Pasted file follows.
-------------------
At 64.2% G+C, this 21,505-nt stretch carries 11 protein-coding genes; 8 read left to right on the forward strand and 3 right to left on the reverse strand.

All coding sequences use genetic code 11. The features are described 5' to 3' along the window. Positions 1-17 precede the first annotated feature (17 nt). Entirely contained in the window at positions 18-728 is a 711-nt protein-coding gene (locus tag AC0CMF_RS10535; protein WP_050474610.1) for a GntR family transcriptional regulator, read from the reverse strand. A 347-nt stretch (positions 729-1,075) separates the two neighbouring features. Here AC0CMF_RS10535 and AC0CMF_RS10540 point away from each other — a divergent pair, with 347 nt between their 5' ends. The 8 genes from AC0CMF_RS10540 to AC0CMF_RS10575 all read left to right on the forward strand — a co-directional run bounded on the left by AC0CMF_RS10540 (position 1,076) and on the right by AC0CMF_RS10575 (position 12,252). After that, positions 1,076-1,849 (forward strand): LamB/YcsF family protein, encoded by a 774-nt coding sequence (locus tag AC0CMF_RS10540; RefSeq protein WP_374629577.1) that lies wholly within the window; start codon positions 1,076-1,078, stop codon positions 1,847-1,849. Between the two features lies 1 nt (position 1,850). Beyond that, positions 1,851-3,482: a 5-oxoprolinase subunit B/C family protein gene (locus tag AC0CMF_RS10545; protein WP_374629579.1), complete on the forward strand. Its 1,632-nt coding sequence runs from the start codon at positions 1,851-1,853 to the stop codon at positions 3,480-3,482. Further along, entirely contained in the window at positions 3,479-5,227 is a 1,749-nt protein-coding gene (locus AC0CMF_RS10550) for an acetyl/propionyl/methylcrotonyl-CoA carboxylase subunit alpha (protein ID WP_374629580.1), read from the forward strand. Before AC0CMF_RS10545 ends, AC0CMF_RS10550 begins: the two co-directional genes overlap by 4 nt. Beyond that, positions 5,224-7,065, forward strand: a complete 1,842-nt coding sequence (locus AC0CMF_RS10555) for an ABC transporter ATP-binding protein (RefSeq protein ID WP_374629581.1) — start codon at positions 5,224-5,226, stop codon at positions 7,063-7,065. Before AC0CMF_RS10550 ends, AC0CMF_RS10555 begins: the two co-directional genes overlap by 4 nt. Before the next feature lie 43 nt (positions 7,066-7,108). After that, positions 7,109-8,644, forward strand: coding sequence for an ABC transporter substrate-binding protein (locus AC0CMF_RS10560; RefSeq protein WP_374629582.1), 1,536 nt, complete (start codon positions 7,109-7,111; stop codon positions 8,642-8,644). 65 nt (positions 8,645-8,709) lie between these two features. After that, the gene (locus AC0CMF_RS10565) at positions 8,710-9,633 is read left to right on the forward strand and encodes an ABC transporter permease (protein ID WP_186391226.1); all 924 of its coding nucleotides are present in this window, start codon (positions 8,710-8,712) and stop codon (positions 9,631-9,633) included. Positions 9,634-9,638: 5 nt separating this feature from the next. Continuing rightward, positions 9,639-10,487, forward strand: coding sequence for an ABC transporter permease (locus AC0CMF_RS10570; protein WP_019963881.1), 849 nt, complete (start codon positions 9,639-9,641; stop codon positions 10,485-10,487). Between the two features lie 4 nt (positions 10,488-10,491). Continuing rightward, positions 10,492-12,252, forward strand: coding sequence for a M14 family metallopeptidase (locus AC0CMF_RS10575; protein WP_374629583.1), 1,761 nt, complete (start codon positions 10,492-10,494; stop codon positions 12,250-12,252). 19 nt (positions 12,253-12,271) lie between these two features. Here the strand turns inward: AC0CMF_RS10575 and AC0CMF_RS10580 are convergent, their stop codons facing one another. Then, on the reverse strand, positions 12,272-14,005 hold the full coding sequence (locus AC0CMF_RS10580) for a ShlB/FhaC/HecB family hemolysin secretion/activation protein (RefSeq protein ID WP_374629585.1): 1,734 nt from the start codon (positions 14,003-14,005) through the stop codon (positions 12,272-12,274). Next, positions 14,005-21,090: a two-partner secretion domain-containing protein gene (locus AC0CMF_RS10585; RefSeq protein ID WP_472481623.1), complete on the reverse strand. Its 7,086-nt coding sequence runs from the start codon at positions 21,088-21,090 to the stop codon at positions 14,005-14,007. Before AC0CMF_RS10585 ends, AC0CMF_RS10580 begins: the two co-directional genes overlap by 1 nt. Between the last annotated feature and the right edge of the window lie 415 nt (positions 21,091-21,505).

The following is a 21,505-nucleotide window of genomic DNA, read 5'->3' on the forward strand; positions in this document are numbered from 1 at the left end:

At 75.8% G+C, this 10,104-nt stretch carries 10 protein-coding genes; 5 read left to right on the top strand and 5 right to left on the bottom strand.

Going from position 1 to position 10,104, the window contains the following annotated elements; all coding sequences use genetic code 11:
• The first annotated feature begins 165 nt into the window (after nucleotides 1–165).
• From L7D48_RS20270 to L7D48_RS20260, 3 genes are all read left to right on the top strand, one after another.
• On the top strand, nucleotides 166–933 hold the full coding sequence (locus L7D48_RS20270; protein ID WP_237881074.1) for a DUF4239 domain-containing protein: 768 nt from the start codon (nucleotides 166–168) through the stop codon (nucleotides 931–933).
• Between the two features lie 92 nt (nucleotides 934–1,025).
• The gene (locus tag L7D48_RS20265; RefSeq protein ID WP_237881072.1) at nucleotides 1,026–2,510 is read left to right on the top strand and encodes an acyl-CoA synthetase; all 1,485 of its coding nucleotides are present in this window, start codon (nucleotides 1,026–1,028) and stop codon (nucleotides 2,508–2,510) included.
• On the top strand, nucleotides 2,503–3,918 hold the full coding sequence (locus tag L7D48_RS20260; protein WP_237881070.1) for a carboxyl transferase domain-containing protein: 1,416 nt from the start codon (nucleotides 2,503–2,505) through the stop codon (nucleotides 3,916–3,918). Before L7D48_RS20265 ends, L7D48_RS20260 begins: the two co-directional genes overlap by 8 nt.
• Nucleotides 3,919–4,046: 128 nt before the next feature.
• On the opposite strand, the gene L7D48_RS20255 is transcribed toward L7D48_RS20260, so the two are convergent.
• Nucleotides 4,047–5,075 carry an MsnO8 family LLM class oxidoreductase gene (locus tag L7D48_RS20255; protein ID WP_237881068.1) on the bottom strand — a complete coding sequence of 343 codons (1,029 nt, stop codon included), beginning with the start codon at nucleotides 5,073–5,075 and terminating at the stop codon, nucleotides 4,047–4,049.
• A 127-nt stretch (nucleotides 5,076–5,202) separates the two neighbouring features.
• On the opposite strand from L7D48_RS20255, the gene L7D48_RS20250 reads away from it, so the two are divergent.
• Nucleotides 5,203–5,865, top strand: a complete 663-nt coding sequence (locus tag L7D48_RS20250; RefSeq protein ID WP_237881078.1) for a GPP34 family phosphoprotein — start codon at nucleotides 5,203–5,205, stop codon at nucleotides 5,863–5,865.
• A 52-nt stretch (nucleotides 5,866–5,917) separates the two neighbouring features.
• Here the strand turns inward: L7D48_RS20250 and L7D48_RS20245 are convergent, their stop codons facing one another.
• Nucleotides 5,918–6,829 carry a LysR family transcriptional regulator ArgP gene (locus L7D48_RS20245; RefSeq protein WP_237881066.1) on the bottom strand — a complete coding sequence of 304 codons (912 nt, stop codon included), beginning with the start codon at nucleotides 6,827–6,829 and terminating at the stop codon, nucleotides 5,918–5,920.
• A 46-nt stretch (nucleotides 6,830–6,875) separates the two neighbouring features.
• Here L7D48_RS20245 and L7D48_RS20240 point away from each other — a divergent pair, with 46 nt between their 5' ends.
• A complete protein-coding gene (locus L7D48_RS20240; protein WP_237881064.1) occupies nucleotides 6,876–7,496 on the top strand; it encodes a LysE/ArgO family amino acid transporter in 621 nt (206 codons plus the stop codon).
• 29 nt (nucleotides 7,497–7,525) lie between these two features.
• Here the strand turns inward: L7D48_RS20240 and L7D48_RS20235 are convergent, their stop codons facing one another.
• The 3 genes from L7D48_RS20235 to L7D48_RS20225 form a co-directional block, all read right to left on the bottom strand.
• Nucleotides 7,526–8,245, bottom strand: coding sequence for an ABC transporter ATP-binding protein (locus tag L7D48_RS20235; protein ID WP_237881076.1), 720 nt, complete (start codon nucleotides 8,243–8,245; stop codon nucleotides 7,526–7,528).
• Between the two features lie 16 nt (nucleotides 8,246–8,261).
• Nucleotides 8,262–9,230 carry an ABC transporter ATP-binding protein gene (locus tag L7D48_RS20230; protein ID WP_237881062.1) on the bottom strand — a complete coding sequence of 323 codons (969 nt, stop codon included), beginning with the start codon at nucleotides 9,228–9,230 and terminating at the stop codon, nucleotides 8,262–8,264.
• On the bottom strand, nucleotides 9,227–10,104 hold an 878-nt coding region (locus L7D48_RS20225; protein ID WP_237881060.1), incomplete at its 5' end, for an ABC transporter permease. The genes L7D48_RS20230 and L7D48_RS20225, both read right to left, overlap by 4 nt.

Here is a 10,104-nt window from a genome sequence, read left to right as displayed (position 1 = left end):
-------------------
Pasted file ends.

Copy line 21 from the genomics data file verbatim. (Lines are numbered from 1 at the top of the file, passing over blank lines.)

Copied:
• A 46-nt stretch (nucleotides 6,830–6,875) separates the two neighbouring features.